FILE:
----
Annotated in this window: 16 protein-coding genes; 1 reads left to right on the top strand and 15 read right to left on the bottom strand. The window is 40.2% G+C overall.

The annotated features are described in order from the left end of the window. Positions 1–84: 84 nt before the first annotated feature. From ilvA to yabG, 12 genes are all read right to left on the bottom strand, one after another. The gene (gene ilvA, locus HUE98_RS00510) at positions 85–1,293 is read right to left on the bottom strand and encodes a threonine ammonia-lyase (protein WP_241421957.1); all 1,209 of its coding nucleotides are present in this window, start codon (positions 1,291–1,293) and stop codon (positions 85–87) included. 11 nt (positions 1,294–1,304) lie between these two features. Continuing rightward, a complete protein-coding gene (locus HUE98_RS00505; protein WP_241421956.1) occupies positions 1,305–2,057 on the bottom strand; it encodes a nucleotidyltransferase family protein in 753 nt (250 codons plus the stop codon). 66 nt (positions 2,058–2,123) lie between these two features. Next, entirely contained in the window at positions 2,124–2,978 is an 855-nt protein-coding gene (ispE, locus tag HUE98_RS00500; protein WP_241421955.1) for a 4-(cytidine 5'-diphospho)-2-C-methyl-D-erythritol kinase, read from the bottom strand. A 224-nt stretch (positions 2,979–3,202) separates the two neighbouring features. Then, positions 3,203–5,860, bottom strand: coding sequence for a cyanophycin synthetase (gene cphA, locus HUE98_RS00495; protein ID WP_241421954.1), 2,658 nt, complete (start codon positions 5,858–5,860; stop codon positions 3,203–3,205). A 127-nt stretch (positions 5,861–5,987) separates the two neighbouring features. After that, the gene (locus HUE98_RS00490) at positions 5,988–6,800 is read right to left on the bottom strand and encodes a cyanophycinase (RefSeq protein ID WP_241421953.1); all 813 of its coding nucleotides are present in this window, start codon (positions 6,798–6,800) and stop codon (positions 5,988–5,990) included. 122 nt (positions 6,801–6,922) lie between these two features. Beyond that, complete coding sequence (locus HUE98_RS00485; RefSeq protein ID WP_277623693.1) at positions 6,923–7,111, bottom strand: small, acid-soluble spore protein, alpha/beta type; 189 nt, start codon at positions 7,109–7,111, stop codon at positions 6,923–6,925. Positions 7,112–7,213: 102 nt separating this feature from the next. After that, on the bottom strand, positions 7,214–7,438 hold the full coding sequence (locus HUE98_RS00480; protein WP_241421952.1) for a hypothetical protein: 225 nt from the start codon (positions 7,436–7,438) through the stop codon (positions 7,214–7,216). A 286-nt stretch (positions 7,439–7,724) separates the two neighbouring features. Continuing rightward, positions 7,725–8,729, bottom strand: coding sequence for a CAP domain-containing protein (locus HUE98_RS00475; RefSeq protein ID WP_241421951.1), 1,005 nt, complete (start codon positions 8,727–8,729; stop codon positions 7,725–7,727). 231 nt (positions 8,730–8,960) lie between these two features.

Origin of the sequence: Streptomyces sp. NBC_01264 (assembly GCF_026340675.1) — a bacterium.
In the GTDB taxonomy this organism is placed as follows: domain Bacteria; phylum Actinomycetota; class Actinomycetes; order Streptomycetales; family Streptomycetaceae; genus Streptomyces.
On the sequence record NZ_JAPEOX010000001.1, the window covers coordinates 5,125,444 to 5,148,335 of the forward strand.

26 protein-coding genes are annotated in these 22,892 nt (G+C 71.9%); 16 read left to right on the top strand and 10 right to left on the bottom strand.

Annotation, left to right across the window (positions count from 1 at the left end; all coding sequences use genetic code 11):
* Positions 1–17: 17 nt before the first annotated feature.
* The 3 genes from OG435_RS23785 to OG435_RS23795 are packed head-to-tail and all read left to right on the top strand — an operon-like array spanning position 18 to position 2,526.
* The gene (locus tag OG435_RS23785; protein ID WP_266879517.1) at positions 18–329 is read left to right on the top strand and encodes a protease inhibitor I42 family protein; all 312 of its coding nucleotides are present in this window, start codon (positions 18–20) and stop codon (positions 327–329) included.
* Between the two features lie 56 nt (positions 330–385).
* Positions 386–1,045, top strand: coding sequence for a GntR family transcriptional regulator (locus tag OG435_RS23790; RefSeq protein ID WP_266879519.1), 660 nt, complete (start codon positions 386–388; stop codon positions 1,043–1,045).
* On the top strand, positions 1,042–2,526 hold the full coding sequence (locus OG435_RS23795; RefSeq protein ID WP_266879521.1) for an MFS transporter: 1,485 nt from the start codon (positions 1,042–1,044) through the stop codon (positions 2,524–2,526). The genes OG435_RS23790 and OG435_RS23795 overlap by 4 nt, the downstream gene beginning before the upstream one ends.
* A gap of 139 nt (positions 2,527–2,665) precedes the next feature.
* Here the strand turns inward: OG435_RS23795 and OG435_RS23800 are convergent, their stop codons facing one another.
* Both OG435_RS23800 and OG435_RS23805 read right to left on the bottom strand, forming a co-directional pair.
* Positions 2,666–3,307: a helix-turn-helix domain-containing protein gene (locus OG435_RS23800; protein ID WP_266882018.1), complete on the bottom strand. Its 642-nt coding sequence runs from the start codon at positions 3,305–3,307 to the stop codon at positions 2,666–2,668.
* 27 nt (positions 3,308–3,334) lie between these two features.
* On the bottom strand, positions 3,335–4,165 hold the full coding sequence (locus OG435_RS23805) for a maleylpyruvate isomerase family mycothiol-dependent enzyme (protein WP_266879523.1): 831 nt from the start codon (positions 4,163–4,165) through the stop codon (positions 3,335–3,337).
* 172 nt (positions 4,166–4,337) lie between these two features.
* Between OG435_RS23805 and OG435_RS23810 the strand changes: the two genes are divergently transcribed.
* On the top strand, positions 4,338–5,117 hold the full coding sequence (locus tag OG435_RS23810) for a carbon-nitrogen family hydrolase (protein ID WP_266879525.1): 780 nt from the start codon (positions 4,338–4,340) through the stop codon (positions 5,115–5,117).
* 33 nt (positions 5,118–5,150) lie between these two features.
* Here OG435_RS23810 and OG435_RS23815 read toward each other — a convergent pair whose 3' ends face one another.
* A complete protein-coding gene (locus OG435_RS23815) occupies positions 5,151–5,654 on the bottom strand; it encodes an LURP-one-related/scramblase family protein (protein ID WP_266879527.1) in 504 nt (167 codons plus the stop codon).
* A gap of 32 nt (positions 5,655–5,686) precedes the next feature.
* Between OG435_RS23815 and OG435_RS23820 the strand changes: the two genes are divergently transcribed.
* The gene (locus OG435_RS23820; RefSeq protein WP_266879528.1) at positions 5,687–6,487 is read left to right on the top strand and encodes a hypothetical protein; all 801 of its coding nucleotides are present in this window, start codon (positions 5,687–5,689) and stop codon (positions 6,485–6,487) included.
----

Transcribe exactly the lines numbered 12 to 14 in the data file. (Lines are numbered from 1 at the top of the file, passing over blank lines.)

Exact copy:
* Positions 386–1,045, top strand: coding sequence for a GntR family transcriptional regulator (locus tag OG435_RS23790; RefSeq protein ID WP_266879519.1), 660 nt, complete (start codon positions 386–388; stop codon positions 1,043–1,045).
* On the top strand, positions 1,042–2,526 hold the full coding sequence (locus OG435_RS23795; RefSeq protein ID WP_266879521.1) for an MFS transporter: 1,485 nt from the start codon (positions 1,042–1,044) through the stop codon (positions 2,524–2,526). The genes OG435_RS23790 and OG435_RS23795 overlap by 4 nt, the downstream gene beginning before the upstream one ends.
* A gap of 139 nt (positions 2,527–2,665) precedes the next feature.